Brookgreen Gardens; SC
“And then the day came when the risk to remain in the bud was more painful than the risk it took to blossom.” - Anais Nin
“Out of vulnerability comes strength.” - Sigmund Freud
There are numerous stories of the struggle that an Emperor Moth goes through during the stage that it goes from cocoon to moth. At the caterpillar stage, its weaves a cocoon whose composition is such that it is waterproof and very tough. The caterpillar then remains in this stage from two to five years – sometimes even as long as ten. For someone who has been watching for such a long time, signs that the moth is going to emerge can be exciting. But when this time comes, the struggle for the moth to emerge is long and tiring. It is a common mistake for someone to try to assist the moth by cutting the cocoon. But, alas, a moth cut out of the cocoon emerges with stunted and useless wings. You see, the struggle itself is what strengthens them to the point that they are useful. If the moth is not allowed to go through this effort it will never know what it is to fly.
In life, it is often very difficult to watch someone else struggle when we are in a position to help them. The answer to their problems seems so obvious to us, and we think that by helping them we are improving their situation. But are we? Who among us has the wisdom to know when someone needs to skin their knee today so that they do not break their leg tomorrow? How can we be sure that rescuing the alcoholic or addict before they reach a point of misery deep enough that they seek help themselves won’t end up killing them? How can we just stand by and watch as our child foolishly makes purchases on credit, thus mortgaging themselves long term for a short lived happiness? How do we know that when we step in and try to tell others they are getting involved in a relationship with an unhealthy person that we are not denying them the pain they need in order to prepare themselves for a much better relationship later in life? Examples abound, but the question remains, how can we know if we are helping someone or are denying them the pain they need in order to grow?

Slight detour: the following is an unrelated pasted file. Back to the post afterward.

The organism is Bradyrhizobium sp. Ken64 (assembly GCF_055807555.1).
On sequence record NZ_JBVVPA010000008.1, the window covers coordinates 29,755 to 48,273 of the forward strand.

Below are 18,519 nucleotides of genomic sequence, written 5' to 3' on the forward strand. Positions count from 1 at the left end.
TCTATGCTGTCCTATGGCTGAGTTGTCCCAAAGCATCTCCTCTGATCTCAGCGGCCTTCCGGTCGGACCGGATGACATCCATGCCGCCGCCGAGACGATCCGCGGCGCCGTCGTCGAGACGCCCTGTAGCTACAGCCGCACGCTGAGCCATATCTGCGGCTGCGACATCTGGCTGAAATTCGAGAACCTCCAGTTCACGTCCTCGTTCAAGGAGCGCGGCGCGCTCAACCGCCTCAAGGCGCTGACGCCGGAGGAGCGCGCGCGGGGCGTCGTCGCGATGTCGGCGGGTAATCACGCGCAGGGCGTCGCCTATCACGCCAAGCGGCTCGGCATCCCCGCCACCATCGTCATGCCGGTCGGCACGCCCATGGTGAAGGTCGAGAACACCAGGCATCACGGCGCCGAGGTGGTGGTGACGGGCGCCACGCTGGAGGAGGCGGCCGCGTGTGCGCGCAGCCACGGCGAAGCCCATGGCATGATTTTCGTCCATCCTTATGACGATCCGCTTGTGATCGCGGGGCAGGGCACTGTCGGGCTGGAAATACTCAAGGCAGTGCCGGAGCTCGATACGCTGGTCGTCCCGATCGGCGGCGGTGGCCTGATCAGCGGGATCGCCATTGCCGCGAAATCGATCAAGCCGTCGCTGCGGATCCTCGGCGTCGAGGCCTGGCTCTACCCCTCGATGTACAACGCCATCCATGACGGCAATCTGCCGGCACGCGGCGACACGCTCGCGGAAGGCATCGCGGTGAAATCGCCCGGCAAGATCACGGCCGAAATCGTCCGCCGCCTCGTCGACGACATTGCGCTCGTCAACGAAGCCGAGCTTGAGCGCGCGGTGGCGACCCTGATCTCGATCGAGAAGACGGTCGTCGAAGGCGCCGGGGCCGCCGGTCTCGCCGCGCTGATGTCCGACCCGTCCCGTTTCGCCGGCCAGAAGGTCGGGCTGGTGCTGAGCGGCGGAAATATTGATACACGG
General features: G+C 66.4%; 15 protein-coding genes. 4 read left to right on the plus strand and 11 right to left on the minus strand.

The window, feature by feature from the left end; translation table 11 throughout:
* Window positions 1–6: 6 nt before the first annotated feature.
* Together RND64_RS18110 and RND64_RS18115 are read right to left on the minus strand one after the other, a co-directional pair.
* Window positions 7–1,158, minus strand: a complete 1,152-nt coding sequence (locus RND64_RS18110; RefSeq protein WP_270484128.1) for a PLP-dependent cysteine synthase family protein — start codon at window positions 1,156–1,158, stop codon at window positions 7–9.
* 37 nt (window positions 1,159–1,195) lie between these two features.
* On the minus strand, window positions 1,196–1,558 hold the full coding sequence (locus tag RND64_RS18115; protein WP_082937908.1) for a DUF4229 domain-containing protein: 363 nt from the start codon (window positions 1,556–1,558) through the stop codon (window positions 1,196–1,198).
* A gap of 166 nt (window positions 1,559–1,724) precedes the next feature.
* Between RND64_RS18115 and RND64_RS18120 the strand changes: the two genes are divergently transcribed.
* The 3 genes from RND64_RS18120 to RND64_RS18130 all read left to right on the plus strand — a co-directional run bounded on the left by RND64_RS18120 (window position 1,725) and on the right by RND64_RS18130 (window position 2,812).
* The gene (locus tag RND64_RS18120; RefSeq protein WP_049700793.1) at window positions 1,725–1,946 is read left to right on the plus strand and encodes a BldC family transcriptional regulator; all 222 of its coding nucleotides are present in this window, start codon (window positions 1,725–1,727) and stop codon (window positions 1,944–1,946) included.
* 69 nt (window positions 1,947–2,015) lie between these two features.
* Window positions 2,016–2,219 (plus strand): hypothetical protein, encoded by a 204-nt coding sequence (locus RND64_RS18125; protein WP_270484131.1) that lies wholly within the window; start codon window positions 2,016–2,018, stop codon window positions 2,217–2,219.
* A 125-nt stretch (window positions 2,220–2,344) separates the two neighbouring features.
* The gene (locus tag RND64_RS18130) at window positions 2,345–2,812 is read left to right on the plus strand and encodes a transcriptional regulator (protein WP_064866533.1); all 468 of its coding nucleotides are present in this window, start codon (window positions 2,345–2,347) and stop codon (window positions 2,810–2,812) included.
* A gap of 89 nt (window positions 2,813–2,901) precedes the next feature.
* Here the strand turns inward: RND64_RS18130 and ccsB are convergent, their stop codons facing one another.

Of course, if something is life-threatening we need to intervene as best we can – which in some cases will not bear any fruit anyway. But this is where we must learn to trust our intuitive voice. For if we nag them now in an attempt to get them to see things “our way” we will probably have completely alienated them when the time comes that they would have been prepared to listen to our guidance. It is tricky territory, but when are tempted to intervene in another’s life we need to ask ourselves – are we merely enabling the person’s behavior or are we actually being of service? This is one area of life where wisdom is much more valuable than good intentions.
Today, may I be prudent.
Happy Wednesday !!
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